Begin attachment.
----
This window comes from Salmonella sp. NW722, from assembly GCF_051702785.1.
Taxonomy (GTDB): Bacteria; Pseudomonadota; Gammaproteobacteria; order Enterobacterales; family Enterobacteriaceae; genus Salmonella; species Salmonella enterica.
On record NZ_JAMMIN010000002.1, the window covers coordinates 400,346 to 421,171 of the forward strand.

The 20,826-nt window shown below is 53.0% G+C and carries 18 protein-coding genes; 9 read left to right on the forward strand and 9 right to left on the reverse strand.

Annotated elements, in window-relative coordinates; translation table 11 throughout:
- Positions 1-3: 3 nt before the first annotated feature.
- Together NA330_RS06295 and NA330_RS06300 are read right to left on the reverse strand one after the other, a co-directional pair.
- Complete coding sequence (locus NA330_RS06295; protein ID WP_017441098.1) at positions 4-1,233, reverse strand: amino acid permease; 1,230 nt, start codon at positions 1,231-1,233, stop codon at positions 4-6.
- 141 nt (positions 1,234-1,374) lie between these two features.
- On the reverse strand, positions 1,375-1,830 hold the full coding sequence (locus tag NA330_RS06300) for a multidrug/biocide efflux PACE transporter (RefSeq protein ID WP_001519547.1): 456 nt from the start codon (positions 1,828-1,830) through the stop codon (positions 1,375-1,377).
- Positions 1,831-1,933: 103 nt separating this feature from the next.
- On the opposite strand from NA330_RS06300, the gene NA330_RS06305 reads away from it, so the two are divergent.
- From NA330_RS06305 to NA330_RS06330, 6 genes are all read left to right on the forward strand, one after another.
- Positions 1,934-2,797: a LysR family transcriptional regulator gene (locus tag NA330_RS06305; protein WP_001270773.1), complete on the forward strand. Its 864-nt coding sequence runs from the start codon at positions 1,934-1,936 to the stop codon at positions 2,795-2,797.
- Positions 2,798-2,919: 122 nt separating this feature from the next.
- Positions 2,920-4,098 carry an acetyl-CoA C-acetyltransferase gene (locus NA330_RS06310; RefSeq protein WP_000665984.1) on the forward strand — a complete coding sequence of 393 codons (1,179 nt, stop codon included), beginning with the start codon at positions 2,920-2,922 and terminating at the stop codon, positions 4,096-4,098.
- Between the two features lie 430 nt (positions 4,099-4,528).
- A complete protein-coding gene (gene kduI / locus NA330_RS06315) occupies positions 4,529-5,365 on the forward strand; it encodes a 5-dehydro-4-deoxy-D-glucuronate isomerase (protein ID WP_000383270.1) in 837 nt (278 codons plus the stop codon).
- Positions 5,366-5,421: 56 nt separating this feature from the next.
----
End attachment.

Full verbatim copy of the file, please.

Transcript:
This window comes from Salmonella sp. NW722, from assembly GCF_051702785.1.
Taxonomy (GTDB): Bacteria; Pseudomonadota; Gammaproteobacteria; order Enterobacterales; family Enterobacteriaceae; genus Salmonella; species Salmonella enterica.
On record NZ_JAMMIN010000002.1, the window covers coordinates 400,346 to 421,171 of the forward strand.

The 20,826-nt window shown below is 53.0% G+C and carries 18 protein-coding genes; 9 read left to right on the forward strand and 9 right to left on the reverse strand.

Annotated elements, in window-relative coordinates; translation table 11 throughout:
- Positions 1-3: 3 nt before the first annotated feature.
- Together NA330_RS06295 and NA330_RS06300 are read right to left on the reverse strand one after the other, a co-directional pair.
- Complete coding sequence (locus NA330_RS06295; protein ID WP_017441098.1) at positions 4-1,233, reverse strand: amino acid permease; 1,230 nt, start codon at positions 1,231-1,233, stop codon at positions 4-6.
- 141 nt (positions 1,234-1,374) lie between these two features.
- On the reverse strand, positions 1,375-1,830 hold the full coding sequence (locus tag NA330_RS06300) for a multidrug/biocide efflux PACE transporter (RefSeq protein ID WP_001519547.1): 456 nt from the start codon (positions 1,828-1,830) through the stop codon (positions 1,375-1,377).
- Positions 1,831-1,933: 103 nt separating this feature from the next.
- On the opposite strand from NA330_RS06300, the gene NA330_RS06305 reads away from it, so the two are divergent.
- From NA330_RS06305 to NA330_RS06330, 6 genes are all read left to right on the forward strand, one after another.
- Positions 1,934-2,797: a LysR family transcriptional regulator gene (locus tag NA330_RS06305; protein WP_001270773.1), complete on the forward strand. Its 864-nt coding sequence runs from the start codon at positions 1,934-1,936 to the stop codon at positions 2,795-2,797.
- Positions 2,798-2,919: 122 nt separating this feature from the next.
- Positions 2,920-4,098 carry an acetyl-CoA C-acetyltransferase gene (locus NA330_RS06310; RefSeq protein WP_000665984.1) on the forward strand — a complete coding sequence of 393 codons (1,179 nt, stop codon included), beginning with the start codon at positions 2,920-2,922 and terminating at the stop codon, positions 4,096-4,098.
- Between the two features lie 430 nt (positions 4,099-4,528).
- A complete protein-coding gene (gene kduI / locus NA330_RS06315) occupies positions 4,529-5,365 on the forward strand; it encodes a 5-dehydro-4-deoxy-D-glucuronate isomerase (protein ID WP_000383270.1) in 837 nt (278 codons plus the stop codon).
- Positions 5,366-5,421: 56 nt separating this feature from the next.